Beyond Napoleon Bonaparte’s war exploits and rule, what is known about him as a person?
Thanks to 25 years of research by local history teacher Thomas M. Barden, history fans now have a better-than-average look at the man with the publication of his book, “Napoleon’s Purgatory: The Unseen Humanity of the ‘Corsican Ogre’ in Fatal Exile,” which was released Feb. 16 by Vernon Press.
Barden is also a Fellow of the International Napoleonic Society.
The book depicts Napoleon’s human side as exposed by those who lived with him in exile on the island of St. Helena. It launched at #1 on Amazon’s Hot New Releases for the Napoleonic War History book list, achieving the Best Sellers Top 10 List for the identical Amazon category through the publications the first week.
Through the journals and diaries of the Emperor’s Companions, generals and servants emerges the story of Napoleon’s gentle love for children, his eternal love for Josephine, his charming sense of humor, and his painful death.
Many Napoleonic historical books concentrate his political career and military conquests, electing to end his history with his defeat at Waterloo. He wanted to understand who Napoleon was as a human being. By concentrating on Napoleon’s time in exile on St. Helena, and reading the memoirs of those who were with him, he discovered his true humanity, Barden explained.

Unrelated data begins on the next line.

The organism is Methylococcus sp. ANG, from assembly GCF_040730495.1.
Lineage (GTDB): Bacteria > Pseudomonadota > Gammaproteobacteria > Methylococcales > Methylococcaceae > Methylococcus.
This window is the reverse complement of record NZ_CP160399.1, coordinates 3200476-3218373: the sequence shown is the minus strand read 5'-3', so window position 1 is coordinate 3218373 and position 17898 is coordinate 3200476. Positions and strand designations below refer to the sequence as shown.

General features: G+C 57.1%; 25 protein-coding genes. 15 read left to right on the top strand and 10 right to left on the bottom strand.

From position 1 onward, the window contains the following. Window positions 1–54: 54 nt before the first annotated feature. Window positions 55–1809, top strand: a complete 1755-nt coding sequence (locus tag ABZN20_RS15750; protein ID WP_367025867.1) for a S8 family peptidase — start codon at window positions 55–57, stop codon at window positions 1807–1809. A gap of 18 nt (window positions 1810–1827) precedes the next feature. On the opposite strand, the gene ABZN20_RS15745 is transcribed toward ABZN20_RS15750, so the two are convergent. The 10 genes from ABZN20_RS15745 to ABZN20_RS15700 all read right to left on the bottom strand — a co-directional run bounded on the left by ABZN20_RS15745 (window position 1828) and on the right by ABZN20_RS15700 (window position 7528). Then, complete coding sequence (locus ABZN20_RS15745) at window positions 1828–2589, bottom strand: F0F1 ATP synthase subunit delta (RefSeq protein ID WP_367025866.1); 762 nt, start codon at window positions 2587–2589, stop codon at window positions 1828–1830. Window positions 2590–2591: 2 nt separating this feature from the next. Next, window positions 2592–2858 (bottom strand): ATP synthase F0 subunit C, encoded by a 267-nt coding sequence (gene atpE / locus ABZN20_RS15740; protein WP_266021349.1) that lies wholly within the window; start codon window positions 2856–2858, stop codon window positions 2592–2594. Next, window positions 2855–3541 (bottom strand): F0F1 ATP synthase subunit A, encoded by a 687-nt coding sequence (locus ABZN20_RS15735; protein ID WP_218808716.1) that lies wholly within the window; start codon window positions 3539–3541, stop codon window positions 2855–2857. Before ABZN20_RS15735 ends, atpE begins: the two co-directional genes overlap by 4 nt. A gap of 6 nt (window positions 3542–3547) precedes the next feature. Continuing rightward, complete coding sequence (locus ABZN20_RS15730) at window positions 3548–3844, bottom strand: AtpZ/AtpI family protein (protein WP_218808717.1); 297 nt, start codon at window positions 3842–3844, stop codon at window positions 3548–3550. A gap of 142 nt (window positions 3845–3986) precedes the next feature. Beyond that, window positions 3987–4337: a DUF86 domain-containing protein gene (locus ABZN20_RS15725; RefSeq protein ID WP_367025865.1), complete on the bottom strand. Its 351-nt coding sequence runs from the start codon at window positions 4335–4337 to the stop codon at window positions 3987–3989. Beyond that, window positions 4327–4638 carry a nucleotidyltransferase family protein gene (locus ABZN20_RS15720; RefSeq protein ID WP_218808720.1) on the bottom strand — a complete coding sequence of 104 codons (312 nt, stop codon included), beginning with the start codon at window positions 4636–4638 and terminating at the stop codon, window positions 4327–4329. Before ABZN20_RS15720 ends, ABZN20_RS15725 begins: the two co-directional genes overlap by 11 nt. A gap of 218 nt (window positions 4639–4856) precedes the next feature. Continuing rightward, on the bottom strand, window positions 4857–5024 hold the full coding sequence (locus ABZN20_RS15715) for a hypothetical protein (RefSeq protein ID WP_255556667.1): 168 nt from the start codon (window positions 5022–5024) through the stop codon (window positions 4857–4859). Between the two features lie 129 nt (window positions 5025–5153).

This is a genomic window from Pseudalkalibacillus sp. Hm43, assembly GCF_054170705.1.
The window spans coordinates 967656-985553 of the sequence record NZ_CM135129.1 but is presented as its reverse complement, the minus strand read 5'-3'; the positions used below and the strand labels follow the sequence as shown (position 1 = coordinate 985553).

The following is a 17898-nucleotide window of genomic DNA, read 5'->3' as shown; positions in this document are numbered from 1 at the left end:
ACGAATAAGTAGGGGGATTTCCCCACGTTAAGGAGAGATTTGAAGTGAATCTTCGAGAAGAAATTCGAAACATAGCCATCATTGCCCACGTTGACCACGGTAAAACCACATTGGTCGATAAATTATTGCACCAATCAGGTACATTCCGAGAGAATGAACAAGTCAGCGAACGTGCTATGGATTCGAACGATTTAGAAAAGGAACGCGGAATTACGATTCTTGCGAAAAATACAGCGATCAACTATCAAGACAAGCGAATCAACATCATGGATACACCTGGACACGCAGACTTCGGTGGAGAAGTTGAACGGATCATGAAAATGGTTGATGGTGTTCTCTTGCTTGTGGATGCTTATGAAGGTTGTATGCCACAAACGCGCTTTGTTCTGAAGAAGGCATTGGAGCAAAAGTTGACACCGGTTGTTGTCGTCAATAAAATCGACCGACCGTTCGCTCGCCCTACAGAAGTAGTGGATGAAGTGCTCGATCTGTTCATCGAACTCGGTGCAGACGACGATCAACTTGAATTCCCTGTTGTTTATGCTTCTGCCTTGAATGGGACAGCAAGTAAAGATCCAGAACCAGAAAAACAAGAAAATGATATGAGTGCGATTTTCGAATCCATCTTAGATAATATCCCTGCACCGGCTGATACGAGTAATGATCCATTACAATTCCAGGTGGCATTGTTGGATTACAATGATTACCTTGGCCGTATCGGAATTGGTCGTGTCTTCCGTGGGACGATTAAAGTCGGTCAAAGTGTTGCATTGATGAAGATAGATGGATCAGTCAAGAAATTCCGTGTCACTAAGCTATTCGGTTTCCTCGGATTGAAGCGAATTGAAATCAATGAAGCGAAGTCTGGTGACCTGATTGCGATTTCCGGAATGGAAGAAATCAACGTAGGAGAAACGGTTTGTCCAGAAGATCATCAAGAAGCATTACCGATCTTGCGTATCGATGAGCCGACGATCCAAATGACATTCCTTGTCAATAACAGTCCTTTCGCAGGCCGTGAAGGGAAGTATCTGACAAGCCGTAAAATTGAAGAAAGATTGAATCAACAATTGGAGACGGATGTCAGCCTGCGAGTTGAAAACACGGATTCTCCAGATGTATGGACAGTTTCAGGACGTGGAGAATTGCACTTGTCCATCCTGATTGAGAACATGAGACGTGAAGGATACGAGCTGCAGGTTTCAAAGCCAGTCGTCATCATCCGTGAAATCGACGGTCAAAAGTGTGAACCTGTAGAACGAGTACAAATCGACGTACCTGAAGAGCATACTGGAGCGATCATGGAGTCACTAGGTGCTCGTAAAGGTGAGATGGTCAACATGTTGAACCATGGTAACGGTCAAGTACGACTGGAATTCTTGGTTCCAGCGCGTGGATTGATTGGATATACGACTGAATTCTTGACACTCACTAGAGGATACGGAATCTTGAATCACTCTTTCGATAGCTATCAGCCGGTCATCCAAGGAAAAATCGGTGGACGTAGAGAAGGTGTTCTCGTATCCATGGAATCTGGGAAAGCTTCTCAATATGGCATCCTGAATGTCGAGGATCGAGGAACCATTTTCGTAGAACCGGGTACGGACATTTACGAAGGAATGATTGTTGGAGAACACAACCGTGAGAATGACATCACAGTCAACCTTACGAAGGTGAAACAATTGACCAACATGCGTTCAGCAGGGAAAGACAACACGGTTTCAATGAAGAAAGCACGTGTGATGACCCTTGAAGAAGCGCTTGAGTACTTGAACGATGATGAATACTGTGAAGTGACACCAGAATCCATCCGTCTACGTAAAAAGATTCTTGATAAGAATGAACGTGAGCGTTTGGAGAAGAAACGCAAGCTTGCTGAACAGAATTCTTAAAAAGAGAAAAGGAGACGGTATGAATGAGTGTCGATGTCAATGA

What ensued for Napoleon, were six terrible years of depression and loneliness, combined with the frolicking play of the island’s children, a test of wills with his British captor, an examination of his lapsed Catholic faith, and the intricate relationship with the members of his entourage.
Barden said his time in exile was close to purgatory for the former emperor. His humanity, happiness in the laughter of children, and his yearning for Josephine are captured richly in his work through the eyes of those with him.
In his appraisal, Prof. David W. King, Emeritus Director of the SUNY Professional Science Master’s Consortium, writes that for those interested in Napoleon, the book is interesting reading and offers a different perspective to the common insights of Napoleon’s character and life, The Chronicle-Express reported.
Researching Napoleon’s humanity while he was at St. Helena has been a labor of love for over a quarter century, Barden adds, who started reading and researching the topic when he was 14 and spent every spare moment continuing his work in the anticipation of one day completing a well sourced and documented work. At 42 years of age, he has finally succeeded in that goal, and he is very pleased with the result.
He teaches at Marcus Whitman Central School.